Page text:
Hagerty Warns That Federal Overregulation of AI Will Limit Election Speech

September 28, 2023

Notes That Photo-Editing Efforts to Make Biden Look Younger Might Be Unlawful Under Proposed Standards

WASHINGTON—United States Senator Bill Hagerty (R-TN), a member of the Senate Rules Committee, today in a hearing raised his concerns with premature, heavy-handed government regulations proposed with respect to Artificial Intelligence (AI), noting his concern that such measures will create confusing standards that violate Americans’ First Amendment rights by limiting political speech.

 “Do political candidates, and others that engage in political speech, use AI today for routine functions, like taking and editing pictures, like you just mentioned, or for speech recognition or for processing audio and video content?” Hagerty asked Neil Chilson, Senior Research Fellow at the Center for Growth and Opportunity at Utah State University.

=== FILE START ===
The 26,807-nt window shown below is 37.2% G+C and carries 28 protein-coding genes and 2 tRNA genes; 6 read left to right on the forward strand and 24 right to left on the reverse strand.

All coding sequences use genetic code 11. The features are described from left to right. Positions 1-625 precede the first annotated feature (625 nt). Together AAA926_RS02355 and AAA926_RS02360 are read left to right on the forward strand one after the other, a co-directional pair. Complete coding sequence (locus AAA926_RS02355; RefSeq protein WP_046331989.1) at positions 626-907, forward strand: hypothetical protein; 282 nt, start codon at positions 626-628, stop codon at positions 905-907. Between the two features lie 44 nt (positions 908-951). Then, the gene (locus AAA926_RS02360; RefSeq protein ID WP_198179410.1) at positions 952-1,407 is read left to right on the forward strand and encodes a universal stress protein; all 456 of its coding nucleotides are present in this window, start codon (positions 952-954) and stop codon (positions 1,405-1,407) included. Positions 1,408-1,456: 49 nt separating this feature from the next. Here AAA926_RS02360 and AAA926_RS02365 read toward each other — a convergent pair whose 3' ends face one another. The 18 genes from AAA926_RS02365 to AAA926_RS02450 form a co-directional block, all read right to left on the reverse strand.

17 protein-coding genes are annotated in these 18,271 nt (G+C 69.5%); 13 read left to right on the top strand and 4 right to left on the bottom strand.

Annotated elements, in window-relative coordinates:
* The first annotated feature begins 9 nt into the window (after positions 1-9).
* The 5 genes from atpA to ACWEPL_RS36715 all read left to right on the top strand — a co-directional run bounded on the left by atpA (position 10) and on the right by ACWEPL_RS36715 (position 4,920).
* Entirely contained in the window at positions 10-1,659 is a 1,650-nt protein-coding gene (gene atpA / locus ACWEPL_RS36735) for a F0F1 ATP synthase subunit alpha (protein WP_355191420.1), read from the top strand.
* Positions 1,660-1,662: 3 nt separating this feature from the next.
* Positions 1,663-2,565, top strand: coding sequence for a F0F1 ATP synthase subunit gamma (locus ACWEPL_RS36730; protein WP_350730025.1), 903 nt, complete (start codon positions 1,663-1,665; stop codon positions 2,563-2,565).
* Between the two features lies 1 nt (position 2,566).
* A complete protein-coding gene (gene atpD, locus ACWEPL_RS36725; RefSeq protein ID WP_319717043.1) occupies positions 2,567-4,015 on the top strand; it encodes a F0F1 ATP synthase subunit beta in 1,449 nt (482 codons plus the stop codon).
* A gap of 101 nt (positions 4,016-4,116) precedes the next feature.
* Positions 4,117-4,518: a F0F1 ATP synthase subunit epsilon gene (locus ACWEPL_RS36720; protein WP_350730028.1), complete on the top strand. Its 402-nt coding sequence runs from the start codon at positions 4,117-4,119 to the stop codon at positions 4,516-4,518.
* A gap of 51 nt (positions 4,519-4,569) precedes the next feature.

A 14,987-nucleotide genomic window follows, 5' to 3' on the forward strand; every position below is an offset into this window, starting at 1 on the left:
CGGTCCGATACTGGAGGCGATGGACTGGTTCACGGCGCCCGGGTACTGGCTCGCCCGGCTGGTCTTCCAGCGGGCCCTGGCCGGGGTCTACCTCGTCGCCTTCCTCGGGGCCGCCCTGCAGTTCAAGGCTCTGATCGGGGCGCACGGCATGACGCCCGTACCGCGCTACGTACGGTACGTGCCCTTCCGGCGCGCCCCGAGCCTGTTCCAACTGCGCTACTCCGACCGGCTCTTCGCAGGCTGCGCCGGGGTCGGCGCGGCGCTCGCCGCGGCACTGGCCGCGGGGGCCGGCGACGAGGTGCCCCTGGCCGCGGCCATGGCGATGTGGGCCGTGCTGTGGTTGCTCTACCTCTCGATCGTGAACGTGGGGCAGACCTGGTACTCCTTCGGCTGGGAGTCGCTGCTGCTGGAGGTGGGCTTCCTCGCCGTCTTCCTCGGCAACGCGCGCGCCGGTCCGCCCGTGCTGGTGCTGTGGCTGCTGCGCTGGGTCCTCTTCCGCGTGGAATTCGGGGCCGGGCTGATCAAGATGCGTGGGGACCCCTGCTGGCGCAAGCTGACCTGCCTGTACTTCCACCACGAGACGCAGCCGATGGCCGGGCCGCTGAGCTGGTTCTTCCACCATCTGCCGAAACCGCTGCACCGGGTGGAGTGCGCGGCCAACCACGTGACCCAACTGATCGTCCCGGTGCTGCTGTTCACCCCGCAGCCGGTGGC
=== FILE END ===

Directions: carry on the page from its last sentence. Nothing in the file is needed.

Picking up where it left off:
Chilson confirmed to Hagerty that AI is used for routine political speech.  Hagerty cited the example of President Joe Biden’s reported use of photo-editing software to make him appear more youthful in published photographs, noting that this could become unlawful under proposed legislation. Chilson replied that this example highlights the arbitrary nature of singling out AI for regulation, given that doing so ignores other artificial, media-related mechanisms like the use of lighting for television interviews.

“Is there a risk then, in your view, that hastily regulating in a very uncertain and rapidly growing concept like AI might actually chill political speech?” Hagerty asked.

“Absolutely,” said Chilson.

“My point is that Congress and the Biden Administration should not engage in heavy-handed regulation with uncertain impacts that I believe pose a great risk to limiting political speech. We shouldn’t immediately indulge in the impulse for government to just do something as they say before we fully understand the impacts of the emerging technology, especially when that something encroaches on political speech,” Hagerty concluded.

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